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Western Undergraduate Psychology Journal

Abstract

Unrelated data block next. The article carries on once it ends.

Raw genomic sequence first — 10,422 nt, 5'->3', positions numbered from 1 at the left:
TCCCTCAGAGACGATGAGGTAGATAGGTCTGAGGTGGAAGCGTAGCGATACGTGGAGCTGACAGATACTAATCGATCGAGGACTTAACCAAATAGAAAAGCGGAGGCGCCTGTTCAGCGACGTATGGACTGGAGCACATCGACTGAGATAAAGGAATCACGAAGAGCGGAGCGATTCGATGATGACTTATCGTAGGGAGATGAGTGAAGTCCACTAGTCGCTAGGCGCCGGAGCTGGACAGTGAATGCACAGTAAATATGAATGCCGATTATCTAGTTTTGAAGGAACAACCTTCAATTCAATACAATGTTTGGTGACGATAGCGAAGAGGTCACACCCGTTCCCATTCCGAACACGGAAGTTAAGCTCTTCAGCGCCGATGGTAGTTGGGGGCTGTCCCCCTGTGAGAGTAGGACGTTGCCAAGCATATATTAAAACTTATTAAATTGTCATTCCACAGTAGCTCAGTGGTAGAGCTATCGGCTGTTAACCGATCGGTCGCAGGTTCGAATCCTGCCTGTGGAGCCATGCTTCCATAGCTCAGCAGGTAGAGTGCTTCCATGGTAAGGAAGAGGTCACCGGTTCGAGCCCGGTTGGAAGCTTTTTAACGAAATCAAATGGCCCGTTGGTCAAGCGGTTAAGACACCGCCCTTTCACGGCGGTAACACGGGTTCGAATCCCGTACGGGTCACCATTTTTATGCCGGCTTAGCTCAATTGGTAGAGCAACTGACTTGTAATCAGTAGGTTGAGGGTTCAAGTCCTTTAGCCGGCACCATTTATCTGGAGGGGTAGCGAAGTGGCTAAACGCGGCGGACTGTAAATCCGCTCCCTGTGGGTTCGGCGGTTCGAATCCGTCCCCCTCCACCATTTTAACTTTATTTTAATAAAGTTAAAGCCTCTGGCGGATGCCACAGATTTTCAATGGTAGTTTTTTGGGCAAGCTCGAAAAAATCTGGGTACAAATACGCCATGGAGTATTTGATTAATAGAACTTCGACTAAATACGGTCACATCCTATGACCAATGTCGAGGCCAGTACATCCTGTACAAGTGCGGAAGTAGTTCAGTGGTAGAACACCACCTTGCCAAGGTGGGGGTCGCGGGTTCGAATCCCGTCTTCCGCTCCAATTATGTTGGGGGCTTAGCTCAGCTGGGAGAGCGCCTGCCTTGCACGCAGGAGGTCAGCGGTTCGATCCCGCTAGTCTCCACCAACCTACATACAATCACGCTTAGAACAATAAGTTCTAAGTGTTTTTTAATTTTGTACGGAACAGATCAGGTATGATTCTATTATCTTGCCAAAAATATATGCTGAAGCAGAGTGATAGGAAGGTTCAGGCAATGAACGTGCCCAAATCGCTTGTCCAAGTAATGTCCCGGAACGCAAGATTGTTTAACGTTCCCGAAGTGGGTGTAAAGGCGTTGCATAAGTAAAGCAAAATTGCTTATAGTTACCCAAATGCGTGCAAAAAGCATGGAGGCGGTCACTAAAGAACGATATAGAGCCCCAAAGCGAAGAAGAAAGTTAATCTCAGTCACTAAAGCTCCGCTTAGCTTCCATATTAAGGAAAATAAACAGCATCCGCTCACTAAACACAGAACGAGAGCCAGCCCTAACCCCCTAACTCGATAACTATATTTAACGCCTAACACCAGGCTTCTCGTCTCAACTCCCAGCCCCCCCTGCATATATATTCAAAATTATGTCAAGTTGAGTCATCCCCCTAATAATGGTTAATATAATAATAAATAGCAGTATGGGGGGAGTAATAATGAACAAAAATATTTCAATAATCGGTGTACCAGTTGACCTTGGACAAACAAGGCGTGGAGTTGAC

Substance abuse occurs when individuals move from voluntary drug use to compulsive drug use despite significant costs to their social, psychological, and physical well-being. Considering the adverse effects of compulsive drug use, an investigation of biological and environmental factors that make individuals susceptible to addiction becomes very useful. This paper will investigate one possible biological factor that influences addiction, specifically, I review the literature on the A1 allele of the Taq1 A polymorphism of the DRD2 gene. The literature on the association between the A1 allele with alcoholism reveals that the A1 allele is more prevalent in alcoholics versus non-alcoholics. However, the A1 allele does not seem to be a susceptibility factor specific to alcoholism, but it may be associated with a predisposition to addictive and impulsive behaviours in general. Next, the literature on the association between the A1 allele and addictive and impulsive behaviours in general will be reviewed. In addition, this paper attempts to find a theoretical framework that explains the A1 allele’s association with addictive and impulsive behaviours. In doing so, I will discuss the hypodopaminergic hypothesis and how the A1 allele may make individuals susceptible to experiencing a hypodopaminergic state. The hypodopaminergic hypothesis states that individuals who are predisposed to addiction have reduced dopamine (DA) levels (a hypodopaminergic state); and in order to alleviate this hypodopaminergic state, they are motivated to seek positive reinforcers in an attempt to increase DA levels. I review evidence that supports the hypodopaminergic hypothesis by demonstrating an association between the A1 allele and inefficient D2 receptor functioning. This inefficient D2 receptor functioning may lead to a hypodopaminergic state that motivates individuals to seek drugs and other addictive behaviours to increase DA levels.


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